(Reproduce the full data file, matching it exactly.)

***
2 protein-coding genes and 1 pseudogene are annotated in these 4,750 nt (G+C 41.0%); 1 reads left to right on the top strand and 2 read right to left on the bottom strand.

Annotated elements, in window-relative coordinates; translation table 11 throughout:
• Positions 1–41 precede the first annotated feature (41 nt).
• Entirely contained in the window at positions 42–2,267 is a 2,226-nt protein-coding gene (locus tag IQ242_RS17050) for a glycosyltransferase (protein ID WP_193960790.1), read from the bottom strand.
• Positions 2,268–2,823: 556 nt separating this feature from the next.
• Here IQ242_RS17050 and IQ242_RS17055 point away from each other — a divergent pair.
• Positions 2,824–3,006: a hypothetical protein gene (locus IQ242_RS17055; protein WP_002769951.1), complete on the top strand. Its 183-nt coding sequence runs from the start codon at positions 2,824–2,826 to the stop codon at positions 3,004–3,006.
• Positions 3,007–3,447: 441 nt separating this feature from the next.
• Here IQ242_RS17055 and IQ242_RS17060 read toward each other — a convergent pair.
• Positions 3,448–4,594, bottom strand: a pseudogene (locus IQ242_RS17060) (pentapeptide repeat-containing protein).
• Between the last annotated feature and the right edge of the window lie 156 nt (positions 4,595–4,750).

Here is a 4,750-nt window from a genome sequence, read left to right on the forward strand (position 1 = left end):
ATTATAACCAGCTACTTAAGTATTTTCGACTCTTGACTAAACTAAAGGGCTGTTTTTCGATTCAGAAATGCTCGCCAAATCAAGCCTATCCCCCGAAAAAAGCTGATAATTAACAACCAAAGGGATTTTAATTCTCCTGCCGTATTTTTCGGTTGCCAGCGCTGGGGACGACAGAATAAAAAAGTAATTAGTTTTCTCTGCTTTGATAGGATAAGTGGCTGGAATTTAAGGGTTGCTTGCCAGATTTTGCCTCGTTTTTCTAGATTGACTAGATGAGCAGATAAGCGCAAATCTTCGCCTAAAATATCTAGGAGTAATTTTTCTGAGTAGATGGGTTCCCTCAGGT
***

2 protein-coding genes and 1 pseudogene are annotated in these 4,750 nt (G+C 41.0%); 1 reads left to right on the top strand and 2 read right to left on the bottom strand.

Annotated elements, in window-relative coordinates; translation table 11 throughout:
• Positions 1–41 precede the first annotated feature (41 nt).
• Entirely contained in the window at positions 42–2,267 is a 2,226-nt protein-coding gene (locus tag IQ242_RS17050) for a glycosyltransferase (protein ID WP_193960790.1), read from the bottom strand.
• Positions 2,268–2,823: 556 nt separating this feature from the next.
• Here IQ242_RS17050 and IQ242_RS17055 point away from each other — a divergent pair.
• Positions 2,824–3,006: a hypothetical protein gene (locus IQ242_RS17055; protein WP_002769951.1), complete on the top strand. Its 183-nt coding sequence runs from the start codon at positions 2,824–2,826 to the stop codon at positions 3,004–3,006.
• Positions 3,007–3,447: 441 nt separating this feature from the next.
• Here IQ242_RS17055 and IQ242_RS17060 read toward each other — a convergent pair.
• Positions 3,448–4,594, bottom strand: a pseudogene (locus IQ242_RS17060) (pentapeptide repeat-containing protein).
• Between the last annotated feature and the right edge of the window lie 156 nt (positions 4,595–4,750).

Here is a 4,750-nt window from a genome sequence, read left to right on the forward strand (position 1 = left end):
ATTATAACCAGCTACTTAAGTATTTTCGACTCTTGACTAAACTAAAGGGCTGTTTTTCGATTCAGAAATGCTCGCCAAATCAAGCCTATCCCCCGAAAAAAGCTGATAATTAACAACCAAAGGGATTTTAATTCTCCTGCCGTATTTTTCGGTTGCCAGCGCTGGGGACGACAGAATAAAAAAGTAATTAGTTTTCTCTGCTTTGATAGGATAAGTGGCTGGAATTTAAGGGTTGCTTGCCAGATTTTGCCTCGTTTTTCTAGATTGACTAGATGAGCAGATAAGCGCAAATCTTCGCCTAAAATATCTAGGAGTAATTTTTCTGAGTAGATGGGTTCCCTCAGGT